Tupare is considered one of New Zealand’s most beautiful and unique gardens. Free to enter the restored garden surrounding the Chapman-Taylor home, stroll around the garden hillside overlooking the Waiwhakaiho River.
Pukekura Park, over 130 acres of parkland, waterways, and recreation area, is free to visit. From energetic activities to strolls, bird watching, or simply relaxing, this park is a gorgeous place for anything. The park has two lakes with rowboats for hire, a playground, cricket grounds, walking paths, display houses, fountains and waterfall, and an entertainment venue. In the summer (December to February), the Park puts on a Festival of Lights with hundreds of lighting displays that transform the park into a fantasyland.
We would like to thank Venture Taranaki for hosting us, reviewing the region’s attractions, and the tour of the Govett-Brewster Art Gallery and Len Lye Center. Recommendations in this article are our honest opinions based on our experience.
Mount Taranaki is located in Egmont National Park; its classic volcanic cone dominates the landscape throughout the area rising 8200 feet. It is the youngest of the 3 volcanoes in the area that are on the same fault line; it last erupted 350 years ago. This mountain is the highlight of the region, touted ‘New Zealand’s most climbed mountain.’ While summiting its peak can be challenging, there are all levels of short or longer hikes, and walks providing non-mountaineers plenty of opportunities to explore the mountain through its sub-alpine trees, shrubs, herb fields, and waterfalls. There is snow and ice in winter so the best time to climb is February to mid-April, New Zealand’s summer and fall. Know that the early morning is the best time to start, as thick clouds often descend on the mountain as the progresses, causing low visibility and difficulty navigating.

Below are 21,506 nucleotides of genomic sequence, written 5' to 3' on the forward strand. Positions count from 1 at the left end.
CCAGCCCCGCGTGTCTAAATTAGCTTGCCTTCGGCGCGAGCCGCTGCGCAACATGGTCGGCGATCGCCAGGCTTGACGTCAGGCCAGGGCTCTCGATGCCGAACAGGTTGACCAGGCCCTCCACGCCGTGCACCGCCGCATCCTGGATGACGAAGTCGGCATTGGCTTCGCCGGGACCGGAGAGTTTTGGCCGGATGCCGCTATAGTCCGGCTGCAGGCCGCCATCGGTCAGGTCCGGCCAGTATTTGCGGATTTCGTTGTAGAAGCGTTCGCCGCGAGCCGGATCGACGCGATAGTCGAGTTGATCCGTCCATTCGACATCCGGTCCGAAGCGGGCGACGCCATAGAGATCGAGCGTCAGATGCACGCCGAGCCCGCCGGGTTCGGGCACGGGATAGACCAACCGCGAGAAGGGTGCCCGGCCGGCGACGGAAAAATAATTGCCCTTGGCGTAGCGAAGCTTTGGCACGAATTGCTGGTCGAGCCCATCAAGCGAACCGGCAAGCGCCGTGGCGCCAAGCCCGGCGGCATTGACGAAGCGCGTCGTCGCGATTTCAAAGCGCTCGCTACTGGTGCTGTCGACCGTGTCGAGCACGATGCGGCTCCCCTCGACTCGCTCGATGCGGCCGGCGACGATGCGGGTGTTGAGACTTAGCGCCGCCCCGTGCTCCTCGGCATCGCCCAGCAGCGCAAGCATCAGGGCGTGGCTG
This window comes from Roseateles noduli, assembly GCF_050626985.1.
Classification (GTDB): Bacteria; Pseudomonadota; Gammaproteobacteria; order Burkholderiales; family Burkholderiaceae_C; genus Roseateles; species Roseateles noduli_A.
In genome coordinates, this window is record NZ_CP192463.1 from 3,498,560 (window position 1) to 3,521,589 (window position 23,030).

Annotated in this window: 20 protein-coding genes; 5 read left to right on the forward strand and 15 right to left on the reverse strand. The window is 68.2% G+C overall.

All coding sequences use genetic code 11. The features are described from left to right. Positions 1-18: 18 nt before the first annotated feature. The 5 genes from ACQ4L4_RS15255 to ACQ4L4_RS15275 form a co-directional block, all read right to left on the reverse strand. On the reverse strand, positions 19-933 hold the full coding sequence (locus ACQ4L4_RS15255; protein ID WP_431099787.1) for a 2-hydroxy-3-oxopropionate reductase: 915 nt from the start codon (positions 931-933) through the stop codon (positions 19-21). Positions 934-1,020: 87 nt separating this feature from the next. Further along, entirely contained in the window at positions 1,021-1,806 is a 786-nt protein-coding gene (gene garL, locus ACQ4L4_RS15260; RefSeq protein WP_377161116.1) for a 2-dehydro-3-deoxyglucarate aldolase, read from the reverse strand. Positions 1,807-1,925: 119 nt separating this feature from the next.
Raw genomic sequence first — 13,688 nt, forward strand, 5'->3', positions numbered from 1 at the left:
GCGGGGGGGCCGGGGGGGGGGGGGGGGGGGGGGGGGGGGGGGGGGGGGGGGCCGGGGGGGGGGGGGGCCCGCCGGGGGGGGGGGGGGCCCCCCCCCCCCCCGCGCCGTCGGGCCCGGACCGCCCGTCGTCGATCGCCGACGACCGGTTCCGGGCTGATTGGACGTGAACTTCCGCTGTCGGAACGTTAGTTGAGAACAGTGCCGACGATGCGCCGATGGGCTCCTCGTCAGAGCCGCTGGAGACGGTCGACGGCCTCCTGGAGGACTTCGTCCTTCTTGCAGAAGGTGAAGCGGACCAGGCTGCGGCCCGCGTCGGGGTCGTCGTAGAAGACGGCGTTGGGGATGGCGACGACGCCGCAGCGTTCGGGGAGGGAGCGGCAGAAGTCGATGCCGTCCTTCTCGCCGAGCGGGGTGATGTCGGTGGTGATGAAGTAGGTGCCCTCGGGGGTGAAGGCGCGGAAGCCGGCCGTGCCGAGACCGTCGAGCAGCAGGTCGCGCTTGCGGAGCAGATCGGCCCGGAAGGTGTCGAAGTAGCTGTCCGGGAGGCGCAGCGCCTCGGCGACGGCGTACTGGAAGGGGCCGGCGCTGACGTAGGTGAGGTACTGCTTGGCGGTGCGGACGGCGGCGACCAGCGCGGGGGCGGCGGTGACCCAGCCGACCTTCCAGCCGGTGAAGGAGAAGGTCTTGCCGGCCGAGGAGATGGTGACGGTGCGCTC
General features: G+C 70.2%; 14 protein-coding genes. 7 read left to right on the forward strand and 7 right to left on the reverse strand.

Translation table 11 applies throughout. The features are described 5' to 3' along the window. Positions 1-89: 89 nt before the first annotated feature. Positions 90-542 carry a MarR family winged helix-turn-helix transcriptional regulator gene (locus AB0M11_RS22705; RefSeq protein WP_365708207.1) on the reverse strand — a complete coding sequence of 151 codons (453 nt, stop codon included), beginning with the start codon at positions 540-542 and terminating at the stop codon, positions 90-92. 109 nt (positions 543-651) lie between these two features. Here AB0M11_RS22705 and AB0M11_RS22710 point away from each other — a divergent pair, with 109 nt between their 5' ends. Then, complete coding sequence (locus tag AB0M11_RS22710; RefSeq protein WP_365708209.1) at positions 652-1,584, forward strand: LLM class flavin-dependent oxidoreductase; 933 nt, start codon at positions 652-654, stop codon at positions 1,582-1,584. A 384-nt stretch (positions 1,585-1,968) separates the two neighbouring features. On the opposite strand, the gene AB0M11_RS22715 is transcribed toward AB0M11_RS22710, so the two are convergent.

Taranaki Volcano is said to have one of the most symmetrical volcanic cones in the world. Many say it resembles Mount Fuji; it was the movie backdrop for The Last Samurai.
If you drive there yourself; be sure to stop at the Visitors Centre for information on the mountain, park conditions, and maps.
Alternatively, go with a guide. Tom Parson of Taranaki Tours is of Maori descent and organizes tours, or drops off hikers and picks them up; Tom’s tours are given through a Maori perspective interwoven with Maori culture and natural history.
Experience Maori Culture and history
We did a custom tour with Tom Parsons of Taranaki Tours around the New Plymouth area. We learned so much about the Maori’s view of the rich resources in the Taranaki region, as well as the cultural beliefs. There are 8 Maori tribes living in the area out of the 54 separate Maori nations that arrived in New Zealand. Maori are peaceful people who historically lived in a sustainable in relationship to the land and sea. Maori’s believe in taking only what they themselves need to survive for food, shelter, and natural medicine. Tom demonstrated how they take what is needed without impacting the continued growth of resources provided by the natural environment.